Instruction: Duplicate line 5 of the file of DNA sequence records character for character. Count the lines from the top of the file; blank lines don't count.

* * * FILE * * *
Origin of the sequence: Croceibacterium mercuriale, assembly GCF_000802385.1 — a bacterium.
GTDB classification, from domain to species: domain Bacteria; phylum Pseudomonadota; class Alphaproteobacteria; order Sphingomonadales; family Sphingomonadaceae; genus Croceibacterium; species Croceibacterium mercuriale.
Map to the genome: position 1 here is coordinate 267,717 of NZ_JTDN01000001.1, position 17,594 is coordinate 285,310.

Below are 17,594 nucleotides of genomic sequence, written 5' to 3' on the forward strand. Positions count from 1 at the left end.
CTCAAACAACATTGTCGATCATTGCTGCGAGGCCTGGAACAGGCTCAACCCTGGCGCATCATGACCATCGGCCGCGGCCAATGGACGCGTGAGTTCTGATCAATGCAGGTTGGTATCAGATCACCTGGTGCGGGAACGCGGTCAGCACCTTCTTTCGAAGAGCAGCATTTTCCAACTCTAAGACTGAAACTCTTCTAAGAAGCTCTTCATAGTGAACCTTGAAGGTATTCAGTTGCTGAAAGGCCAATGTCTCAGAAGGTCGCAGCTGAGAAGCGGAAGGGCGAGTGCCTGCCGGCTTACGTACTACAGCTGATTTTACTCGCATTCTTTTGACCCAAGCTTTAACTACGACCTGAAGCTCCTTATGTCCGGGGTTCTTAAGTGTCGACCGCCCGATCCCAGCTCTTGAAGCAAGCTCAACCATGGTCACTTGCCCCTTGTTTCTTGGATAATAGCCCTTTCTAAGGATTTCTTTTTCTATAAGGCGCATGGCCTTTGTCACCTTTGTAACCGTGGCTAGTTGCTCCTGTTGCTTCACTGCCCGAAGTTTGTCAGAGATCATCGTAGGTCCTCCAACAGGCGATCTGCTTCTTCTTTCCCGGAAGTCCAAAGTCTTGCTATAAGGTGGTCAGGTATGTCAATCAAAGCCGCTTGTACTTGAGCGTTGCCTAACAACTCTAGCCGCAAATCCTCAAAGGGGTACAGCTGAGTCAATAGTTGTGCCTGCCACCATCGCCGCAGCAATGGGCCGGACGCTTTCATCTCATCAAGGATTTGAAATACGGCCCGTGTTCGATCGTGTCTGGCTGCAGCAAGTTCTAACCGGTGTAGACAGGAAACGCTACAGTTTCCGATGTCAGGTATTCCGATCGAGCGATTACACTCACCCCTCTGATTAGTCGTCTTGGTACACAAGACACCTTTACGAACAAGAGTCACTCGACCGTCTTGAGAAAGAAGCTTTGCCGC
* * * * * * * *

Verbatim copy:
CTCAAACAACATTGTCGATCATTGCTGCGAGGCCTGGAACAGGCTCAACCCTGGCGCATCATGACCATCGGCCGCGGCCAATGGACGCGTGAGTTCTGATCAATGCAGGTTGGTATCAGATCACCTGGTGCGGGAACGCGGTCAGCACCTTCTTTCGAAGAGCAGCATTTTCCAACTCTAAGACTGAAACTCTTCTAAGAAGCTCTTCATAGTGAACCTTGAAGGTATTCAGTTGCTGAAAGGCCAATGTCTCAGAAGGTCGCAGCTGAGAAGCGGAAGGGCGAGTGCCTGCCGGCTTACGTACTACAGCTGATTTTACTCGCATTCTTTTGACCCAAGCTTTAACTACGACCTGAAGCTCCTTATGTCCGGGGTTCTTAAGTGTCGACCGCCCGATCCCAGCTCTTGAAGCAAGCTCAACCATGGTCACTTGCCCCTTGTTTCTTGGATAATAGCCCTTTCTAAGGATTTCTTTTTCTATAAGGCGCATGGCCTTTGTCACCTTTGTAACCGTGGCTAGTTGCTCCTGTTGCTTCACTGCCCGAAGTTTGTCAGAGATCATCGTAGGTCCTCCAACAGGCGATCTGCTTCTTCTTTCCCGGAAGTCCAAAGTCTTGCTATAAGGTGGTCAGGTATGTCAATCAAAGCCGCTTGTACTTGAGCGTTGCCTAACAACTCTAGCCGCAAATCCTCAAAGGGGTACAGCTGAGTCAATAGTTGTGCCTGCCACCATCGCCGCAGCAATGGGCCGGACGCTTTCATCTCATCAAGGATTTGAAATACGGCCCGTGTTCGATCGTGTCTGGCTGCAGCAAGTTCTAACCGGTGTAGACAGGAAACGCTACAGTTTCCGATGTCAGGTATTCCGATCGAGCGATTACACTCACCCCTCTGATTAGTCGTCTTGGTACACAAGACACCTTTACGAACAAGAGTCACTCGACCGTCTTGAGAAAGAAGCTTTGCCGC